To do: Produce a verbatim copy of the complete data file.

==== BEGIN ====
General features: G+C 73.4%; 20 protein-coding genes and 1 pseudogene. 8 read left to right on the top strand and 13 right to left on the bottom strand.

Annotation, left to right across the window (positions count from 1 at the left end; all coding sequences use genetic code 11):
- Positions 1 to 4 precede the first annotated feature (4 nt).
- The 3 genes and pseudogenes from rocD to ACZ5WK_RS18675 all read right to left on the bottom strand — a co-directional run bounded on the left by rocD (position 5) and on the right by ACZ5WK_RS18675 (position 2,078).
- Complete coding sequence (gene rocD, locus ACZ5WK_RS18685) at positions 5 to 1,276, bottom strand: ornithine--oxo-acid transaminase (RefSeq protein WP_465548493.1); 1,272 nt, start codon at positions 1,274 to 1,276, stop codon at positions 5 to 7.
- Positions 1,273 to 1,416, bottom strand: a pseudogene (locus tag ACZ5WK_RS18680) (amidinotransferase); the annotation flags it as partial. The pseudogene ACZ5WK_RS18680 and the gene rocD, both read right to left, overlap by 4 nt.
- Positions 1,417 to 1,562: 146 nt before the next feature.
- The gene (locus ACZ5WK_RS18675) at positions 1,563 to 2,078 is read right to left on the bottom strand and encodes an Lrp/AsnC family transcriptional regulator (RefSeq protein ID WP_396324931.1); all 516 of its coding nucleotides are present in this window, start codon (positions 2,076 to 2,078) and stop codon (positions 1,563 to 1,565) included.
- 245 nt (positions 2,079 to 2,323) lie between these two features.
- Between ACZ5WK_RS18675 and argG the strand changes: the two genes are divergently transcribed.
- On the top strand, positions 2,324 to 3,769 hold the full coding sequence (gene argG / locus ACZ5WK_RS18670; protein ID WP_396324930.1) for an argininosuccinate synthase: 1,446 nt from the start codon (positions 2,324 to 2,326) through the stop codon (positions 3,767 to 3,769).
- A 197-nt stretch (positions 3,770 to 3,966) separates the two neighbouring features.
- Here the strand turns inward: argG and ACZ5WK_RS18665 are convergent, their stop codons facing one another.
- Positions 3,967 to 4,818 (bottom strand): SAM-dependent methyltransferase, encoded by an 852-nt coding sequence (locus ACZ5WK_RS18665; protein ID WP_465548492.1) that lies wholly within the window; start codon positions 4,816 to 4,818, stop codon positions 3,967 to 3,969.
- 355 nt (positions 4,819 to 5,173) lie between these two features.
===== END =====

General features: G+C 73.4%; 20 protein-coding genes and 1 pseudogene. 8 read left to right on the top strand and 13 right to left on the bottom strand.

Annotation, left to right across the window (positions count from 1 at the left end; all coding sequences use genetic code 11):
- Positions 1 to 4 precede the first annotated feature (4 nt).
- The 3 genes and pseudogenes from rocD to ACZ5WK_RS18675 all read right to left on the bottom strand — a co-directional run bounded on the left by rocD (position 5) and on the right by ACZ5WK_RS18675 (position 2,078).
- Complete coding sequence (gene rocD, locus ACZ5WK_RS18685) at positions 5 to 1,276, bottom strand: ornithine--oxo-acid transaminase (RefSeq protein WP_465548493.1); 1,272 nt, start codon at positions 1,274 to 1,276, stop codon at positions 5 to 7.
- Positions 1,273 to 1,416, bottom strand: a pseudogene (locus tag ACZ5WK_RS18680) (amidinotransferase); the annotation flags it as partial. The pseudogene ACZ5WK_RS18680 and the gene rocD, both read right to left, overlap by 4 nt.
- Positions 1,417 to 1,562: 146 nt before the next feature.
- The gene (locus ACZ5WK_RS18675) at positions 1,563 to 2,078 is read right to left on the bottom strand and encodes an Lrp/AsnC family transcriptional regulator (RefSeq protein ID WP_396324931.1); all 516 of its coding nucleotides are present in this window, start codon (positions 2,076 to 2,078) and stop codon (positions 1,563 to 1,565) included.
- 245 nt (positions 2,079 to 2,323) lie between these two features.
- Between ACZ5WK_RS18675 and argG the strand changes: the two genes are divergently transcribed.
- On the top strand, positions 2,324 to 3,769 hold the full coding sequence (gene argG / locus ACZ5WK_RS18670; protein ID WP_396324930.1) for an argininosuccinate synthase: 1,446 nt from the start codon (positions 2,324 to 2,326) through the stop codon (positions 3,767 to 3,769).
- A 197-nt stretch (positions 3,770 to 3,966) separates the two neighbouring features.
- Here the strand turns inward: argG and ACZ5WK_RS18665 are convergent, their stop codons facing one another.
- Positions 3,967 to 4,818 (bottom strand): SAM-dependent methyltransferase, encoded by an 852-nt coding sequence (locus ACZ5WK_RS18665; protein ID WP_465548492.1) that lies wholly within the window; start codon positions 4,816 to 4,818, stop codon positions 3,967 to 3,969.
- 355 nt (positions 4,819 to 5,173) lie between these two features.